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Social Media Companies Find New Challenges in Accessing Personal Data

Jan Lee headshotWords by Jan Lee
Leadership & Transparency
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The Wide World Web was once unfettered territory for social media companies. Pioneers that could figure out a way to interpret consumers’ online habits and use that inquisitive data to make money has been by and large, an assumed byproduct of today’s internet age.

But that landscape is quickly changing.

Local campaign disclosure laws and data mining


Earlier this month, after news broke that Facebook and Google may have sold advertising that could indirectly influence voters in recent primaries, Washington State stepped up to the plate. It seems that Washington and Seattle’s laws are broader than those of many other areas of the country, requiring greater disclosure to the public.

Companies must disclose the “exact nature and extent” of advertising they sell that impacts consumers in the state. Cost, advertisers’ information and other details must also be made public when requested. And according to privacy advocates and one recent story by a local publication, data pertaining to local elections were not released by the two companies when asked.

Washington State Attorney General has since announced a lawsuit against the two social media giants, specifically for failing to maintain and disclose “documents and books of account” that detail campaign advertising during the past three years as the law specifies.

The lawsuit is an example of where public entities, armed with the teeth of laws that have been on the books for decades are dusting them off to investigate and regulate newer, global business practices that they say infringe on the rights of residents.

Europe's data protection regulation and social media


But social media businesses are also finding that navigating laws when it comes to accessing personal data is about to get much more complicated, especially if those companies intend to make money from the process.

Privacy advocates in the European Union have been trying for years to impose stricter rules when it comes to social media companies’ data protection methods. In particular, Facebook, Google and its subsidiaries Whatsapp and Instagram have frequently been in the cross hairs of privacy advocates that maintain the companies are designing algorithms to sweep up personal data from a broad spectrum of uses and locations.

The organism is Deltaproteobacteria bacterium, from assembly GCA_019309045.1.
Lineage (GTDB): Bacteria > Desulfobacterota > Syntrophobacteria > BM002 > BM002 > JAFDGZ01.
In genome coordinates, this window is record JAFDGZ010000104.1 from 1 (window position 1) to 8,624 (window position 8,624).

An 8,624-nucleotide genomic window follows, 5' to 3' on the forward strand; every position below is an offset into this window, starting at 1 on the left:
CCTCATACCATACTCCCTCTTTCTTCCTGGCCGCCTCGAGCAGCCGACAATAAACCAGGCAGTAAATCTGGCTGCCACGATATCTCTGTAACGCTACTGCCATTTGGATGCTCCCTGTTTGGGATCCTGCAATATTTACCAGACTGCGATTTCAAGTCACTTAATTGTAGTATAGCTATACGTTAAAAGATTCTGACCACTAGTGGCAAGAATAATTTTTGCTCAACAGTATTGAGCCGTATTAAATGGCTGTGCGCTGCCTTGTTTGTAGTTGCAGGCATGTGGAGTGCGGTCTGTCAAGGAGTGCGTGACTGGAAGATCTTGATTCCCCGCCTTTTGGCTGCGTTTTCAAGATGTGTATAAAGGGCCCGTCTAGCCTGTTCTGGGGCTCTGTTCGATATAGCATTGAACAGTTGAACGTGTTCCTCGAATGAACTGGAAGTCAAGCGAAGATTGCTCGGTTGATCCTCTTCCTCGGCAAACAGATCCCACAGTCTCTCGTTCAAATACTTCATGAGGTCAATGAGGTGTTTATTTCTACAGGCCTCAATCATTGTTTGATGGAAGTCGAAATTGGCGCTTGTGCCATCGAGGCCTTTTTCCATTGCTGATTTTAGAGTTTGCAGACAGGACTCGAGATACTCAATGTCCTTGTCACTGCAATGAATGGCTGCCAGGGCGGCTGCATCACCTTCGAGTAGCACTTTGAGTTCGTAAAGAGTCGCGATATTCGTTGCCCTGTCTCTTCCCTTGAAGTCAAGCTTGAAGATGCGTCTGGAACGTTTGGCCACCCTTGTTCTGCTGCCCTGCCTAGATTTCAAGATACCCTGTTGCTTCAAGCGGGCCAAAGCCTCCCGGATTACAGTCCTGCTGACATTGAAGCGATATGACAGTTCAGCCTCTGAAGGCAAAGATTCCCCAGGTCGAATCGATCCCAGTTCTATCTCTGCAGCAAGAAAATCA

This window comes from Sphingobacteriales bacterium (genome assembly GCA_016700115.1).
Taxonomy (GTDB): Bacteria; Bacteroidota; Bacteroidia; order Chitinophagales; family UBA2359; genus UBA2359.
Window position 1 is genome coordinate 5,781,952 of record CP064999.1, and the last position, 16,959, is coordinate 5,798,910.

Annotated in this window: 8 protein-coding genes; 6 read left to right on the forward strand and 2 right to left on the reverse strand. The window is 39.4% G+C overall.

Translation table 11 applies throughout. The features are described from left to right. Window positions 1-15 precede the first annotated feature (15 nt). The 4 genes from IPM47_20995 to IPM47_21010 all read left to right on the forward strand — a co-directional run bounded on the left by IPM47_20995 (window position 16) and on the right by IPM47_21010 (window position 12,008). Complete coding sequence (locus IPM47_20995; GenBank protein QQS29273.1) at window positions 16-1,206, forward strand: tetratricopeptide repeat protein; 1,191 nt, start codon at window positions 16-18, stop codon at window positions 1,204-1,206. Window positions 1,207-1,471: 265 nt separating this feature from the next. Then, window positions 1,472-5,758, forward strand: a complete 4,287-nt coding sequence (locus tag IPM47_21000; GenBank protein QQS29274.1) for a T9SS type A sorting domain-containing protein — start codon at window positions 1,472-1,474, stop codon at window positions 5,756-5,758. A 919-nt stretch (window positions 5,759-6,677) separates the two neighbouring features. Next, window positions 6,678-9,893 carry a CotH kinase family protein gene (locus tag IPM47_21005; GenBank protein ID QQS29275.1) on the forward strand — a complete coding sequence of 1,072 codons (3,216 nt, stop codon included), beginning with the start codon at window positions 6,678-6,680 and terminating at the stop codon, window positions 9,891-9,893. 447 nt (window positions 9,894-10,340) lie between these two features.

On June 1 the EU’s onerous General Data Protection Regulation (GDPR) went into effect with stiff, recurring penalties for companies that violate its requirements.

What makes the GDPR law particularly thorny for big Internet players like Google and Facebook is that its requirements don’t just apply to companies that are located within the EU. It applies to the access that a business not located in France, or Germany or another EU nation has within its borders as well.

According to Max Schrems, an Austrian attorney who has been after Google and Facebook for years for their data mining practices, the two companies are already in violation of EU laws. They could face billions of dollars in fines – as much as 4 percent of their profits each consecutive time the enterprises violate the law.

Adherence to the law means iron-clad user agreements that specify the data the company is gathering and ensures consent. It’s a procedure that companies like Facebook may find hard to adhere to, say experts, who note that the company doesn’t just benefit from traffic on its site but others around the web.

Facebook CEO Mark Zuckerberg has assured the EU Commission that the company intends to adhere to the regulation. One of the company’s answers to the problem involves developing software that allows users to click on and see all the places their data is coming from when it arrives at Facebook. It also may give users the ability to wipe out that data and control such traffic of information.

Whether this will satisfy privacy czars in all EU countries (who independently have the power to investigate and lodge complaints) is yet to be seen.

And makers of mobile phones that draw up agreements that “force” users to reveal personal data in order to use the apparatus they buy (many times with a choice of opting out later) may be skirting the GDPR law as well.

According to Schrems, had laws like the GDPR been in place years ago, the Cambridge Analytica fiasco, in which users found out after the fact that the company was accessing Facebook data, wouldn’t have happened.

“If we enforce [this] properly, we should be able to get a balance in the digitalized age,” Schrems told CNNMoney. “In the end you should be able to use Facebook without worrying 24/7 about your data,” he said.

Flickr image: mkhmarketing (start bloggingonline.com)

Jan Lee headshotJan Lee

Jan Lee is a former news editor and award-winning editorial writer whose non-fiction and fiction have been published in the U.S., Canada, Mexico, the U.K. and Australia. Her articles and posts can be found on TriplePundit, JustMeans, and her blog, The Multicultural Jew, as well as other publications. She currently splits her residence between the city of Vancouver, British Columbia and the rural farmlands of Idaho.

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